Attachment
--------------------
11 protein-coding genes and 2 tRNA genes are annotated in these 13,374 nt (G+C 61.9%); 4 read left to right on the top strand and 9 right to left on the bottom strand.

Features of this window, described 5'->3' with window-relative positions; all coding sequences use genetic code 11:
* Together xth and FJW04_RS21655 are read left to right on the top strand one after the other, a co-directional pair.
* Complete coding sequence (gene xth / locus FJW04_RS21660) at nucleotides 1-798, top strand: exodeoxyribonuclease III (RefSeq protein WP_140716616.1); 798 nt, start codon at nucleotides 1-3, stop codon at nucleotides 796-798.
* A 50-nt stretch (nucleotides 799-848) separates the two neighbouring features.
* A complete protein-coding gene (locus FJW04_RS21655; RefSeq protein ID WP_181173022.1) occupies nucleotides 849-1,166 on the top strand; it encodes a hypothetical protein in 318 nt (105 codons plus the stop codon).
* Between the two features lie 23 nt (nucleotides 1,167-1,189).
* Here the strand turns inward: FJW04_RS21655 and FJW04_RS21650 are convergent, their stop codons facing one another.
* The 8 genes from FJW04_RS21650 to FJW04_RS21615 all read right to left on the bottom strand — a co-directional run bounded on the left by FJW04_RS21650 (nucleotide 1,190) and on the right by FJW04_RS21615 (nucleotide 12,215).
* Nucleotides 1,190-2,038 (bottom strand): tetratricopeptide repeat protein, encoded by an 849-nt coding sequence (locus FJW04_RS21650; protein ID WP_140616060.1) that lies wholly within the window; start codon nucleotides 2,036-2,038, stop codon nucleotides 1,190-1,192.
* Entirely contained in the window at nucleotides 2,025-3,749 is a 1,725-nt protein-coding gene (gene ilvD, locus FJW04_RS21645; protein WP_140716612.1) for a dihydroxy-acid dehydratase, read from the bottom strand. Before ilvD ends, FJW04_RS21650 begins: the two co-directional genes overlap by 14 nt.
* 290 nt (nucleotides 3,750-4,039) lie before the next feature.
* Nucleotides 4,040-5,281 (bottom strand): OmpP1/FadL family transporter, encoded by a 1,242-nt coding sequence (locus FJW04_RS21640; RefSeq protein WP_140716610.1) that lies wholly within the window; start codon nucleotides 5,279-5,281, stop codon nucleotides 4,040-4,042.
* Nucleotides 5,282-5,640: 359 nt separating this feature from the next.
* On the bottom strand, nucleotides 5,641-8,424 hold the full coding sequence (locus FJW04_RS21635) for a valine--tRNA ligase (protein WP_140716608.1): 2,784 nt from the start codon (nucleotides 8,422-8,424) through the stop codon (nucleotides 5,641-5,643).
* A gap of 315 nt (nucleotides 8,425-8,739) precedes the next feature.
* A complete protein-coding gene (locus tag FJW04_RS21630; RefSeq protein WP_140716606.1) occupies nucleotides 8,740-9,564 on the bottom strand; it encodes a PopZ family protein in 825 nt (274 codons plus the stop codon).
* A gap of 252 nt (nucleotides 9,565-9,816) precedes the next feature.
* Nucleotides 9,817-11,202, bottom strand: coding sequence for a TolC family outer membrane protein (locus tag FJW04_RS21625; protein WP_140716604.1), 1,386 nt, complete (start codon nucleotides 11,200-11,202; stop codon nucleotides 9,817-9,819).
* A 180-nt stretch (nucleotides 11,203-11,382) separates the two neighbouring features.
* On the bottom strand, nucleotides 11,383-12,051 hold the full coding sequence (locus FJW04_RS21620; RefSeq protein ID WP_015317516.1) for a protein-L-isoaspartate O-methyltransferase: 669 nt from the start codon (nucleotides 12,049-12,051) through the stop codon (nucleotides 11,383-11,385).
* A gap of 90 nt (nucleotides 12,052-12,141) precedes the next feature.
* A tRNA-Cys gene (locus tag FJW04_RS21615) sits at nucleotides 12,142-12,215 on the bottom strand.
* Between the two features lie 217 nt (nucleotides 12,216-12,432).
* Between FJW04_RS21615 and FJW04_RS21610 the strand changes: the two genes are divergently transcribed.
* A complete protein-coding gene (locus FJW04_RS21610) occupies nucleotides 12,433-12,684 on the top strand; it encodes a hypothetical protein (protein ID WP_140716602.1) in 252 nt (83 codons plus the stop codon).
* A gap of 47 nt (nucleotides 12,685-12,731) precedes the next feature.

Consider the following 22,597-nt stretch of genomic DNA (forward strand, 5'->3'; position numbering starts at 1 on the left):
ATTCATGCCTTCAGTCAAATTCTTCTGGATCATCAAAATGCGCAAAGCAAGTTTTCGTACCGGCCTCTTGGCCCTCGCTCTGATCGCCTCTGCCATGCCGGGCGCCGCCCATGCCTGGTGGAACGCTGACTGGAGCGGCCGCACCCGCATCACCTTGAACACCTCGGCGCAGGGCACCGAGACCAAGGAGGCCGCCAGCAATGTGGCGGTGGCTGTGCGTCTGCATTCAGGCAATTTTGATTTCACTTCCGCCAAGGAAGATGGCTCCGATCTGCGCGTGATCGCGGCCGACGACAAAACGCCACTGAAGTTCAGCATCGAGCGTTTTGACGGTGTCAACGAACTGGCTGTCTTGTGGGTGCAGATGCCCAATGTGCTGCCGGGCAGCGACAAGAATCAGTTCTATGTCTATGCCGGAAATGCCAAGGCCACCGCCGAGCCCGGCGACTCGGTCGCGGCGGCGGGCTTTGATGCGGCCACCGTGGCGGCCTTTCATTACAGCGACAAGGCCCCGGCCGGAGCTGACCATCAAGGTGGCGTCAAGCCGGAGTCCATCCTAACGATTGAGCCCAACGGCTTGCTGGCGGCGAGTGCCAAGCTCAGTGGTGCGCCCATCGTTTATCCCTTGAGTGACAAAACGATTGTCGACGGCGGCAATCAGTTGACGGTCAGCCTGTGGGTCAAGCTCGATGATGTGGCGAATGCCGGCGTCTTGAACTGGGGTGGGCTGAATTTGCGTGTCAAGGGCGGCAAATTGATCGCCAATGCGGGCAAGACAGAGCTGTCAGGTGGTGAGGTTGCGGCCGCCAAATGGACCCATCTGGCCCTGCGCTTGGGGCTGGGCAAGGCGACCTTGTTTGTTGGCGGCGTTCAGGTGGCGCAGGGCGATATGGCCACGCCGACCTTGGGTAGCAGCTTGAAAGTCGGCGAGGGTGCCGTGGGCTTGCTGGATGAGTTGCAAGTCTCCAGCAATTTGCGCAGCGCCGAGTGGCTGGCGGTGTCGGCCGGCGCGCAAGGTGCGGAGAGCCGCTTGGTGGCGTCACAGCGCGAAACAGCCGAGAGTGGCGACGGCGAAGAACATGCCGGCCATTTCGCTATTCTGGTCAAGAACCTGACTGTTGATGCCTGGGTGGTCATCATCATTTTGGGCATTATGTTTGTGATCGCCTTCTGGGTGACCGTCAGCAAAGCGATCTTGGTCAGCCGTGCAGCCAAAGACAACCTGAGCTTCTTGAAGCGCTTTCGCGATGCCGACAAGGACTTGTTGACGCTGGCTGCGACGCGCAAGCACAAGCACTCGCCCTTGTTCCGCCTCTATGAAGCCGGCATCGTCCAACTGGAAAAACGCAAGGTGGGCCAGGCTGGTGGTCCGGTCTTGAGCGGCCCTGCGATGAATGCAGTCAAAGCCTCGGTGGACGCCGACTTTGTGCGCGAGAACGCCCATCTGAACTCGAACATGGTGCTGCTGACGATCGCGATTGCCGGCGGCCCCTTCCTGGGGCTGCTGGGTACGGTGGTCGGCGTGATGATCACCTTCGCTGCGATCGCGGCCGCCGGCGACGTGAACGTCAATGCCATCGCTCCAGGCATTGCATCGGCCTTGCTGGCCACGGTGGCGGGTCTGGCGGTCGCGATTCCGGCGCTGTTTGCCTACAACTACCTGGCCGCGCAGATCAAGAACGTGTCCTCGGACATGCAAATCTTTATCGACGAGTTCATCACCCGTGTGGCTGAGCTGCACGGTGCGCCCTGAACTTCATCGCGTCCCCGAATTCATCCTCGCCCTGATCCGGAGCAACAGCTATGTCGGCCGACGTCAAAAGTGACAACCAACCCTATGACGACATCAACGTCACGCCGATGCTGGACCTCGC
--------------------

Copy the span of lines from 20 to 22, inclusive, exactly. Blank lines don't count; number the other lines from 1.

* A 180-nt stretch (nucleotides 11,203-11,382) separates the two neighbouring features.
* On the bottom strand, nucleotides 11,383-12,051 hold the full coding sequence (locus FJW04_RS21620; RefSeq protein ID WP_015317516.1) for a protein-L-isoaspartate O-methyltransferase: 669 nt from the start codon (nucleotides 12,049-12,051) through the stop codon (nucleotides 11,383-11,385).
* A gap of 90 nt (nucleotides 12,052-12,141) precedes the next feature.